Third Sunday of Advent
11 December 2011
My dear friends,
John the Baptist said to the people, “there stands among you – unknown to you – the one who is coming after me, and I am not fit to undo his sandal-straps.” At the beginning of his Gospel, John the Evangelist writes of the same person, “He was in the world that had its being through him and the world did not know him.” It is not a nice experience not to be recognised, not to be acknowledged.
A father came home one evening to find his little daughter crying bitterly. He asked her what was wrong. She said she had been playing hide and seek with her friends. But when it was her turn to hide she hid so well that they had given up looking for her and had gone off to play another game. She had been waiting and waiting for them to find her but they had failed to do so. When she finally came out of her hiding place she found herself all alone. Not finding it a comfortable place to be, this brought on the tears.
Of course we don’t have to hide to have the experience of not being recognised. On a cold January morning in 2007, a man emerged from a Washington Metro Station and positioned himself against a wall. He was a youngish white man, in jeans with a long-sleeved T-shirt, and wearing a baseball cap. From a small case he removed a violin. He placed the open case at his feet and threw a few dollars along with pocket change into the case. Then he turned around to face pedestrian traffic and began to play. For about 45 minutes he played six pieces of classical music on the violin.
During this time over 1,000 people went through the station, most of them on their way to work. After about 3 minutes, a middle aged man noticed that there was a musician playing. He stopped for a few seconds and then hurried on to meet his schedule. About 4 minutes later, the violinist received his first dollar. A woman threw it into the case and, without stopping, continued to walk. After another six minutes a young man leaned against the wall to listen, looked at his watch and started to walk again. Ten minutes later, a 3-year-old boy stopped but his mother tugged him along. And so it went on. In all, six people stopped and listened for a short while. About 20 gave money but continued to walk at their normal pace. The man collected a total of $32. He finished playing and there was silence. No one noticed and no one applauded. Not one person recognised the musician or the quality of the music that he played on that January morning in 2007.
The violinist was Joshua Bell, considered to be one of the greatest classical musicians in the world; and the violin was worth $3.5 million dollars. Two days before this, Joshua Bell had performed at a sell-out concert in Boston, where the price of the seats averaged at $100 dollars each. Bell, a New Yorker, was in Washington to perform at the Library of Congress and to examine an 18th century violin that once belonged to Fritz Kreisler, an Austrian born musician and composer. The violin was handcrafted by Antonio Stradivari in 1713 and was bought by the Library of Congress for $3.5 million.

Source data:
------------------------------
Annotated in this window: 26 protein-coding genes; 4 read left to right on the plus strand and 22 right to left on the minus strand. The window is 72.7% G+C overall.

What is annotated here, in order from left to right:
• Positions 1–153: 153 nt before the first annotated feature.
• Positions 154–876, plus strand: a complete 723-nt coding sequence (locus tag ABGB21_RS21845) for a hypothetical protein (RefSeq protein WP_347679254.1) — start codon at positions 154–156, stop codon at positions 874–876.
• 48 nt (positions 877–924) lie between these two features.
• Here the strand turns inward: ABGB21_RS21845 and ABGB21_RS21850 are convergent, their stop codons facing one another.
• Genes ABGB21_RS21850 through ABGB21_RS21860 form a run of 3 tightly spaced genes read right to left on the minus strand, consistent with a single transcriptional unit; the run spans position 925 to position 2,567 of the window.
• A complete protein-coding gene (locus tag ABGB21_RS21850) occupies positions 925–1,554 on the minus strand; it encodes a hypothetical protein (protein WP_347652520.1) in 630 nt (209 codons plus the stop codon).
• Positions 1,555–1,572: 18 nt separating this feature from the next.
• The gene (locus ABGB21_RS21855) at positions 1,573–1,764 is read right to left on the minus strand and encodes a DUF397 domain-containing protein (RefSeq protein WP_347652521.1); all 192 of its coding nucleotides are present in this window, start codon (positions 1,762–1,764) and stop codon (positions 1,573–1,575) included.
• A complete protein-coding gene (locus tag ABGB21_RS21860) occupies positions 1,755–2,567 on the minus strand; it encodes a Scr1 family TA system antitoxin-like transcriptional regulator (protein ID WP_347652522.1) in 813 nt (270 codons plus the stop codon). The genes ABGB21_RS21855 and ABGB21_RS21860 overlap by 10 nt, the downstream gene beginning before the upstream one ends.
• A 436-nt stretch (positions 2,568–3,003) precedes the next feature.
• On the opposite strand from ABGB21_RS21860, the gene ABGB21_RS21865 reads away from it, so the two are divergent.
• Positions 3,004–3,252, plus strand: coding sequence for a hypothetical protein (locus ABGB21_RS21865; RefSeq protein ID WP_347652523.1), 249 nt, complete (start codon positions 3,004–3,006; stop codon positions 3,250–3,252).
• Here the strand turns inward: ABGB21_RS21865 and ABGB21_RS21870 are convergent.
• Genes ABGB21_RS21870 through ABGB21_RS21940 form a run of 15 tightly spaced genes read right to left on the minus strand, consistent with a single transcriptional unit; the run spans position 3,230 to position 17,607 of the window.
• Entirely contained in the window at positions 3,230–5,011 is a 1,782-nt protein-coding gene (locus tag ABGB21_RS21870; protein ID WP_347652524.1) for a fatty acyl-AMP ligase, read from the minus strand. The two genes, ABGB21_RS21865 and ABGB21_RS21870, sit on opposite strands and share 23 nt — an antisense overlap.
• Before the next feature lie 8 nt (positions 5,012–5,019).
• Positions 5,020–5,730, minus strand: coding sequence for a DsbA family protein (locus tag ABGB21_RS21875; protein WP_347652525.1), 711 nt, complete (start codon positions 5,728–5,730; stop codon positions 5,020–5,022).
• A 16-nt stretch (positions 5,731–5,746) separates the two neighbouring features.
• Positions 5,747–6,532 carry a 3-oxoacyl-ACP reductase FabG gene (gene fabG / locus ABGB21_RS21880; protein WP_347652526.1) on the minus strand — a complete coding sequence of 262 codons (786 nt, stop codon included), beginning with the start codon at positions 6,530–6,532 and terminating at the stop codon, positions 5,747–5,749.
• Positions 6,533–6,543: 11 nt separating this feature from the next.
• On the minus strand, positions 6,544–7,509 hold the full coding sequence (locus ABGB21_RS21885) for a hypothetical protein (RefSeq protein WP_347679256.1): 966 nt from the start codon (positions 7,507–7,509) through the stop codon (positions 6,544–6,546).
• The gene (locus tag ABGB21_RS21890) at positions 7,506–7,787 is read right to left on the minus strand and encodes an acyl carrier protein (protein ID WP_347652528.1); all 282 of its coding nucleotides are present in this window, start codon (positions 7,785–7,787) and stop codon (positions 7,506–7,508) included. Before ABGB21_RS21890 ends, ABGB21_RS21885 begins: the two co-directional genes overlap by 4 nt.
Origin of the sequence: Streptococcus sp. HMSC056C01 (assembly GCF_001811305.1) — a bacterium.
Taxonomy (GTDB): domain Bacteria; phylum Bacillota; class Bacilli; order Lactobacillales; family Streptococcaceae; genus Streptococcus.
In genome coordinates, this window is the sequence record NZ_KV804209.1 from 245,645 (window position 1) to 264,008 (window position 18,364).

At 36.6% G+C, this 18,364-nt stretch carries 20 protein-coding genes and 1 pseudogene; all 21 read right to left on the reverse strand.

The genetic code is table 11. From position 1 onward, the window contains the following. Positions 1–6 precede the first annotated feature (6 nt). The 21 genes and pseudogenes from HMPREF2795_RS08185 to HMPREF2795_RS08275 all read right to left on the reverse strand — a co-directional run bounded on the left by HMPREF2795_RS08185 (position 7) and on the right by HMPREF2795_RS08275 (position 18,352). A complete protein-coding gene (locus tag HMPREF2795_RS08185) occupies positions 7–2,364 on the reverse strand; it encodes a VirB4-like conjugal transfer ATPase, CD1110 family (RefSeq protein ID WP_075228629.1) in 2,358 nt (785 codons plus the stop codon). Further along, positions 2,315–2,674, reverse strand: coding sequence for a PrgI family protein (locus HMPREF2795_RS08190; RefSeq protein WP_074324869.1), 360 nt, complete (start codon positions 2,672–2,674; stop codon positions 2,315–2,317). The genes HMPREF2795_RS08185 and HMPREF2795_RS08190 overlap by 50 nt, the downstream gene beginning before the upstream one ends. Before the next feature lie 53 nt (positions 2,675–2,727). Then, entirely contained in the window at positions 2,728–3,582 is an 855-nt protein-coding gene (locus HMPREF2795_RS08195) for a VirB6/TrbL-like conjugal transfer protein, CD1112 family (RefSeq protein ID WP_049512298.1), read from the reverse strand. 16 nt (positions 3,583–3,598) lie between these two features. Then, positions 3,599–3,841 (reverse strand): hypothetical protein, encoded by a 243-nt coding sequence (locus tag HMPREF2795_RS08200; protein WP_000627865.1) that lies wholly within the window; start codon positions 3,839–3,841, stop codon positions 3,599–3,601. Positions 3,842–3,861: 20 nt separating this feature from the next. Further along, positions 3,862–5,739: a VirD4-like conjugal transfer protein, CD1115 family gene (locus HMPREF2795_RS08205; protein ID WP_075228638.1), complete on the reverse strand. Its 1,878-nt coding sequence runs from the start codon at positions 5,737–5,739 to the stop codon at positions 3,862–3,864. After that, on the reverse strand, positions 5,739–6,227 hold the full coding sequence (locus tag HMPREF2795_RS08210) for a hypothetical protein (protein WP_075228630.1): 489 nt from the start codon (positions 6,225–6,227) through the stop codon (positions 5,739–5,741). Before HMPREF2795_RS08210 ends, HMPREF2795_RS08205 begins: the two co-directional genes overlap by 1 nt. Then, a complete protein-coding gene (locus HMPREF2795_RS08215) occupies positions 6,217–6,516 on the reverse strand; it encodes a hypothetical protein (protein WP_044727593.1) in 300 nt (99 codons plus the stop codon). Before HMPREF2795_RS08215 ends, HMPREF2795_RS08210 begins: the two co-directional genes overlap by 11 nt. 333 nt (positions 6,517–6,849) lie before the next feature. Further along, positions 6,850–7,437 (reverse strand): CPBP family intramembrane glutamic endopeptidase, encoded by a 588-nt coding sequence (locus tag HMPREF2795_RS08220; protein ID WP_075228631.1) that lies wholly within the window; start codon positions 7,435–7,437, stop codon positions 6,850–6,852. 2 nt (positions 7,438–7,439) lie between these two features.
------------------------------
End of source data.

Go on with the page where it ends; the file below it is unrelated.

The busking episode at the Metro station was the idea of the Washington Post. It was an experiment to check if, at an inconvenient time and place, the famous musician and the beautiful music he played would be noticed and appreciated. The Washington Post then published an article telling the public what happened and finished with the reflection – if people do not have a moment to stop and listen to one of the best musicians in the world, playing some of the finest music ever written, with one of the most beautiful instruments ever made – how many things do we miss as we rush through life? “There stands among you – unknown to you – the one who is coming after me.” “He was in the world that had its being through him and the world did not know him.”
There is a children’s story which describes how a crow flew into the sky with a piece of meat in its beak. Twenty other crows set out in hot pursuit and began to attack it viciously. When the crow eventually dropped the meat, the pursuers left it alone and flew off shrieking after the morsel. At this point the crow said “I have lost the meat but gained a peaceful sky.” Our busy hurried acquisitive lifestyle may be the biggest obstacle to our capacity to recognise, acknowledge, reflect, understand and appreciate.
Christmas recalls and celebrates the birth of Jesus Christ. God became man. In human flesh, God was more visible to the human race than ever before. He lived among us and in the manner of his living he brought us God’s grace and showed us how to live. He taught us in word and deed. In Jesus Christ, we see a God who is a loving compassionate and forgiving father. His concern is to heal and to save and he is especially close to the weak, the poor and the overburdened. He is available to all who open to him their eyes, their ears, their minds and their hearts. If we fail to experience the richness of the mystery of the birth of Jesus Christ, it may be because our eyes, our ears, our minds and our hearts are elsewhere. “To all who did accept him, he gave power to become children of God.” “No one has ever seen God, it is the only Son, who is nearest to the Father’s heart, who has made him known.” “From his fullness we have all of us received.”